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General practice could become carbon neutral by 2030, but significant changes are needed, says BMA

by Awil Mohamoud
17 June 2020

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General practice has the potential to become carbon neutral within 10 years, but it must undergo a series of changes, as well as build on strides made during the Covid-19 pandemic, according to the BMA. 

In a report aimed at helping practices become sustainable and environmentally friendly, the organisation has laid out a 10-point plan, which it said, if adopted, could also ‘potentially improve patient health, reduce workload and save money’. 

It urged the Government and NHSEI to support general practice by underpinning and promoting more remote working for staff to reduce the carbon impact of travel. 

‘The pandemic has shown that GPs and practice staff themselves do not always have to travel into work to carry out consultations, providing they have access to the suitable technology to work from home. This not only has potential benefits in terms of carbon reduction but also promotes more flexible ways of working,’ the report said. 

The BMA also encouraged the continued use of remote consultations where appropriate following the pandemic for the same reason. ‘As both practitioners and patients become more familiar with the use of telephone and video consultations, many will want to continue to use both remote working and remote consultations beyond the lockdown.’  

It also recommended investment in environmentally-friendly infrastructure, as many GP premises ‘will need improvements to make them fit for the future’. This, for instance, might involve installing solar panels. 

The organisation has also focused on prescriptions, calling for all medication to ‘clearly display their carbon footprint’, which would operate under a red, amber, green rating system and be ‘incorporated into the GP IT systems’. This would give GPs and other prescribers the option of choosing the least environmentally damaging option. 

Between 65% and 90% of the general practice carbon footprint is associated with pharmaceutical prescribing, according to the report.

GP practices should also have IT systems that incorporate validated deprescribing tools, as well as presenting social prescribing as a default option for management plans, the report said.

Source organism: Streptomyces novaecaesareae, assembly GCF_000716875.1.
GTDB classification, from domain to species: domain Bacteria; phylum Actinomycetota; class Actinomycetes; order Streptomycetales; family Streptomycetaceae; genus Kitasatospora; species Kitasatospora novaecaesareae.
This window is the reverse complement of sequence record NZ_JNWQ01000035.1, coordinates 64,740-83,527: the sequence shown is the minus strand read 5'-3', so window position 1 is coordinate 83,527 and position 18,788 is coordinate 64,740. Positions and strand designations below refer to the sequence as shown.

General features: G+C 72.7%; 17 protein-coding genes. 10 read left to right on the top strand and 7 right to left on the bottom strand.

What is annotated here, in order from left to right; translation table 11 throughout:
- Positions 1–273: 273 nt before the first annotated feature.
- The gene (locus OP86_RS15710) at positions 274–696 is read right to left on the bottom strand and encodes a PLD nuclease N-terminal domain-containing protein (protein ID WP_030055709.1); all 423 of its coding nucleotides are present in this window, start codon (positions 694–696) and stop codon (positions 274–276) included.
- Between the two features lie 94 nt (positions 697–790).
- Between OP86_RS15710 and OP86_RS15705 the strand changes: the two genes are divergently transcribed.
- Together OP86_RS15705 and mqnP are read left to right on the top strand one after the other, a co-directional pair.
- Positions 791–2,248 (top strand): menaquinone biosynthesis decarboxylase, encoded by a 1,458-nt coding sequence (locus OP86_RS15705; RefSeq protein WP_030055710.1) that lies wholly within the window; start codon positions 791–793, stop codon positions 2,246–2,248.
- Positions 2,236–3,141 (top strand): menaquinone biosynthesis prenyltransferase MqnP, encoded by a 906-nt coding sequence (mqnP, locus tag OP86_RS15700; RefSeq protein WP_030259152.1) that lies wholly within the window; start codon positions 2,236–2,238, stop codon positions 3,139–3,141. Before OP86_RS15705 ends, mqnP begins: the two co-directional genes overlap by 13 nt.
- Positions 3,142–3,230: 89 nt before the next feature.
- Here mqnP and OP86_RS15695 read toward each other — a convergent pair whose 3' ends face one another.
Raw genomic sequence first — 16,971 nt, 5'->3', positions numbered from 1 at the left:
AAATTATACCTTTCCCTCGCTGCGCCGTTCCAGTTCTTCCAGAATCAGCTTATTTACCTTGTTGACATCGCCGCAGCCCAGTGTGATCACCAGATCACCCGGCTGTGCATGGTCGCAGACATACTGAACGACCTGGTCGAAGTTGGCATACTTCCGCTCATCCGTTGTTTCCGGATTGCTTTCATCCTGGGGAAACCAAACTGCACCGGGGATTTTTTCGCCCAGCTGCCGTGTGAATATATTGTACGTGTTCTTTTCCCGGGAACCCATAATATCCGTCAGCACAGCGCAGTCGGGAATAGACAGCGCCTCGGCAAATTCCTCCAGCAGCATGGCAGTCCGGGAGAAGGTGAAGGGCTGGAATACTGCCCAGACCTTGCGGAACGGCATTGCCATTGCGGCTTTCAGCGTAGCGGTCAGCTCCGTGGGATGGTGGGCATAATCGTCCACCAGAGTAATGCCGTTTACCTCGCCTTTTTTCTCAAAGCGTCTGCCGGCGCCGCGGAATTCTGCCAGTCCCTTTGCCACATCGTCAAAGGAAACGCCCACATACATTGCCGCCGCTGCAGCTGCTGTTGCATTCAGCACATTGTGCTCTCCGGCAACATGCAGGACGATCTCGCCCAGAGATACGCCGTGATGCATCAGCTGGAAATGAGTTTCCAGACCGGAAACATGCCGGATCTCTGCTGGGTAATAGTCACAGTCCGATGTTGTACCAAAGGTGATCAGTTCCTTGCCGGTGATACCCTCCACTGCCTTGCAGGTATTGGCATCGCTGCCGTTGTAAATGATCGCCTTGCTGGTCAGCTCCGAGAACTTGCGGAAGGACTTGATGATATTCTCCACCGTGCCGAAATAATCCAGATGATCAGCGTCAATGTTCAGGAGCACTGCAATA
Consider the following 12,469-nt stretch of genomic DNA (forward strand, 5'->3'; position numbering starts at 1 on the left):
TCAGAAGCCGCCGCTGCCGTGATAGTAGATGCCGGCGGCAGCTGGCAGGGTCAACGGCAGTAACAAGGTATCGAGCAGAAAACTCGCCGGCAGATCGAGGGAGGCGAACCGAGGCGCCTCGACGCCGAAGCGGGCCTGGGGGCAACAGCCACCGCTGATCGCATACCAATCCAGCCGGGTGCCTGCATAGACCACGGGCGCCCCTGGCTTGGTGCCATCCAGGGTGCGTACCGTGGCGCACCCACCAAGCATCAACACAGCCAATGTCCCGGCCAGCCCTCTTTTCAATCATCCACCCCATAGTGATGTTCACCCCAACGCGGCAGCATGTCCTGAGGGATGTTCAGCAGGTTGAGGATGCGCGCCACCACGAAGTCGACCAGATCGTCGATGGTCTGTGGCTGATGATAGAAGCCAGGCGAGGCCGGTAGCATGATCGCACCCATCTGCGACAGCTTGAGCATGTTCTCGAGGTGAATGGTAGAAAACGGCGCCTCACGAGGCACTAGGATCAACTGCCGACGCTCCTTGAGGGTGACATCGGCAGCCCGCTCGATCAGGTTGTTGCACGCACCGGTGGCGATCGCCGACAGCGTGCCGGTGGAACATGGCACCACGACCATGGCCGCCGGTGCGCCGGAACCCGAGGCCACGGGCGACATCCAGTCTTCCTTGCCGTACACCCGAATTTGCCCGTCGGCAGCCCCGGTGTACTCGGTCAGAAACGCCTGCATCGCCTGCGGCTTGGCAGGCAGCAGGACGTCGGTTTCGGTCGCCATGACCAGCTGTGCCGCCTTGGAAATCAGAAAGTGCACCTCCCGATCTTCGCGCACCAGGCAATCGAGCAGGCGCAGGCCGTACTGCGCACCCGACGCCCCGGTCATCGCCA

Online tools ‘could play a pivotal role’ in helping GPs and patients make decisions about reducing or stopping medication, by using an algorithm that considers a drug’s potential for improving symptoms, reducing risk of future illness and likelihood of causing harm. 

The report also encouraged action to tackle over-prescribing and waste, which also causes a financial burden to the NHS, through discouraging stockpiling and regularly reviewing repeat prescriptions. 

Social prescribing also ‘has the potential to improve patients’ health and wellbeing while also reducing practice attendances’. In some cases, it may involve nature-based health interventions, which may lead patients into better health as well as into more pro-environmental behaviours,’ the BMA suggested.  

It further pushed for a nationwide ‘medication returns and recycling scheme’ to be introduced, to make it easy for the public to reduce prescribing waste for items such as inhalers and devices. 

It also called for the return of reusable medical equipment, which can be sterilised onsite or by an external service, to reduce the carbon impact caused by disposable items. However, it recognised that this ‘would require significant work’, especially in light of the coronavirus pandemic. In the long-term, recyclable or biodegradable instruments could hold the solution, the BMA said. 

Finally, the BMA encouraged the Government and NHSEI to support the development of the Green Impact for Health programme, which helps practices to decide and implement ‘simple’ yet ‘significant’ changes in both clinical and business areas. 

The Government should also work to encourage more carbon literacy training to support clinicians and other practice staff in making a greener practice action plan, the report said.


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